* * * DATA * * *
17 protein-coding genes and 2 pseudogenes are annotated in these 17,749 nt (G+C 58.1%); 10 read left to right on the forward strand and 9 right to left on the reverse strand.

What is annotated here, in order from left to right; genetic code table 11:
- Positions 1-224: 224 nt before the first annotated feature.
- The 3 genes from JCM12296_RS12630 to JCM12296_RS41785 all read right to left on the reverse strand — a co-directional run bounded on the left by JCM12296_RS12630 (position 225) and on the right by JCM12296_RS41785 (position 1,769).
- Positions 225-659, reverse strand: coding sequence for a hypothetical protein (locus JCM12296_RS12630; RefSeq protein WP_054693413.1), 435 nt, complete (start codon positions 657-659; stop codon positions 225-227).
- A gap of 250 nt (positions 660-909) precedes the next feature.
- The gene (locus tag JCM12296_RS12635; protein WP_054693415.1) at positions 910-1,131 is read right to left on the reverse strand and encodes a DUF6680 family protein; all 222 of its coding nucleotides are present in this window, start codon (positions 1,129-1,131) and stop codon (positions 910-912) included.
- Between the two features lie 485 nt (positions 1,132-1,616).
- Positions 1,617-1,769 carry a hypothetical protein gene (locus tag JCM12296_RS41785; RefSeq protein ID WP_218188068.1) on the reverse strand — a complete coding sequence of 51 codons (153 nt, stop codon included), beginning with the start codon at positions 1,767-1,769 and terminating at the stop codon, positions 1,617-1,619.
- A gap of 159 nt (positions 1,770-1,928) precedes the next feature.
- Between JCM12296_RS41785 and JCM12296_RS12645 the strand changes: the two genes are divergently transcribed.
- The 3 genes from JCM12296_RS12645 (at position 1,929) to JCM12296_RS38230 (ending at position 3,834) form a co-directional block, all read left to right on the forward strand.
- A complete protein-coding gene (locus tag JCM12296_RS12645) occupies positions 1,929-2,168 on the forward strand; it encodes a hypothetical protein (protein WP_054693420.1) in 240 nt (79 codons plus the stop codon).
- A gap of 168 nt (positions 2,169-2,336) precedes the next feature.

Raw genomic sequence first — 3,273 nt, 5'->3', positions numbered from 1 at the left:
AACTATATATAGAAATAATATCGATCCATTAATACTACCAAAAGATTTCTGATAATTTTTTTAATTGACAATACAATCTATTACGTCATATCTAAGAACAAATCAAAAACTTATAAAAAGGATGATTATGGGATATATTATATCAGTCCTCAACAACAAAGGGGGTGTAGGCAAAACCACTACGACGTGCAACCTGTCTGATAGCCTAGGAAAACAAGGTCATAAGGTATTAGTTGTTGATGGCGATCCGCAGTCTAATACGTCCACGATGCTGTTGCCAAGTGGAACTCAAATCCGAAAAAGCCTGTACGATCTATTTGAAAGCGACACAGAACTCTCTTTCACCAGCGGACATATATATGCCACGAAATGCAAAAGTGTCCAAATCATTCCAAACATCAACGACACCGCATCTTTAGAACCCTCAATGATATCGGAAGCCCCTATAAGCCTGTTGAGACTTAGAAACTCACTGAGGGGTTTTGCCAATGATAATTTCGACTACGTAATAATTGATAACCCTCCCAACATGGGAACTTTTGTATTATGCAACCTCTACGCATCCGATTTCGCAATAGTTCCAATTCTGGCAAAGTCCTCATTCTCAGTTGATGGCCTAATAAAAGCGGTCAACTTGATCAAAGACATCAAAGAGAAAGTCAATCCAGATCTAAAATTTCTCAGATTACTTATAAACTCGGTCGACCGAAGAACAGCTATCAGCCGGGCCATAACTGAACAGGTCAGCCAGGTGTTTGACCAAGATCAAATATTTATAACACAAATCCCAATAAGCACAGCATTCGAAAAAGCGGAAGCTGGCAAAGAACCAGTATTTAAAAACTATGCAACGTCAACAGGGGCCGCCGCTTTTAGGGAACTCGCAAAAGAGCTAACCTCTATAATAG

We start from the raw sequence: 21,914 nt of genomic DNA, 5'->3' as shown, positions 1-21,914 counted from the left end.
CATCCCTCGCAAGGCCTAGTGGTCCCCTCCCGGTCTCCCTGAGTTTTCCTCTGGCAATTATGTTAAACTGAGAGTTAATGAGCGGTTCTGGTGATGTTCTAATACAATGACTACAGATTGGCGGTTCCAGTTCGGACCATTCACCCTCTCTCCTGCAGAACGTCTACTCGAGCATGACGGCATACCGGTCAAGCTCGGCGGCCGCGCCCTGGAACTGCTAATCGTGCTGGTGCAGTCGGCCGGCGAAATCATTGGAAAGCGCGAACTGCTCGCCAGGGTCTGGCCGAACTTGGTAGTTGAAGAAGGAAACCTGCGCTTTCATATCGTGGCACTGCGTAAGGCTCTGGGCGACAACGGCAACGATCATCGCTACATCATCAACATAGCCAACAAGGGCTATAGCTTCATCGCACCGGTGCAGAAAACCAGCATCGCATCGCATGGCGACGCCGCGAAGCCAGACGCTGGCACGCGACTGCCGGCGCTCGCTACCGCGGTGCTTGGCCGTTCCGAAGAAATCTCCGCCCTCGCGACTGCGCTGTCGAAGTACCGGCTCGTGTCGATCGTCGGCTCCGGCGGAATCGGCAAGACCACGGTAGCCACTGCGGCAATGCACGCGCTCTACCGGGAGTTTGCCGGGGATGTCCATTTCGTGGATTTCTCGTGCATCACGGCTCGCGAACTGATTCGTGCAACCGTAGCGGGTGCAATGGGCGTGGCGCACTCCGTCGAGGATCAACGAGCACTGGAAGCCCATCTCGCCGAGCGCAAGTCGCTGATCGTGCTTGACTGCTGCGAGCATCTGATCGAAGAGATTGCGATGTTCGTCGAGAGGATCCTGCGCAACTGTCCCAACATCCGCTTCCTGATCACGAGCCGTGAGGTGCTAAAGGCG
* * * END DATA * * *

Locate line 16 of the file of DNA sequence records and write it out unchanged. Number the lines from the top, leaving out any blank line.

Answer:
AACTATATATAGAAATAATATCGATCCATTAATACTACCAAAAGATTTCTGATAATTTTTTTAATTGACAATACAATCTATTACGTCATATCTAAGAACAAATCAAAAACTTATAAAAAGGATGATTATGGGATATATTATATCAGTCCTCAACAACAAAGGGGGTGTAGGCAAAACCACTACGACGTGCAACCTGTCTGATAGCCTAGGAAAACAAGGTCATAAGGTATTAGTTGTTGATGGCGATCCGCAGTCTAATACGTCCACGATGCTGTTGCCAAGTGGAACTCAAATCCGAAAAAGCCTGTACGATCTATTTGAAAGCGACACAGAACTCTCTTTCACCAGCGGACATATATATGCCACGAAATGCAAAAGTGTCCAAATCATTCCAAACATCAACGACACCGCATCTTTAGAACCCTCAATGATATCGGAAGCCCCTATAAGCCTGTTGAGACTTAGAAACTCACTGAGGGGTTTTGCCAATGATAATTTCGACTACGTAATAATTGATAACCCTCCCAACATGGGAACTTTTGTATTATGCAACCTCTACGCATCCGATTTCGCAATAGTTCCAATTCTGGCAAAGTCCTCATTCTCAGTTGATGGCCTAATAAAAGCGGTCAACTTGATCAAAGACATCAAAGAGAAAGTCAATCCAGATCTAAAATTTCTCAGATTACTTATAAACTCGGTCGACCGAAGAACAGCTATCAGCCGGGCCATAACTGAACAGGTCAGCCAGGTGTTTGACCAAGATCAAATATTTATAACACAAATCCCAATAAGCACAGCATTCGAAAAAGCGGAAGCTGGCAAAGAACCAGTATTTAAAAACTATGCAACGTCAACAGGGGCCGCCGCTTTTAGGGAACTCGCAAAAGAGCTAACCTCTATAATAG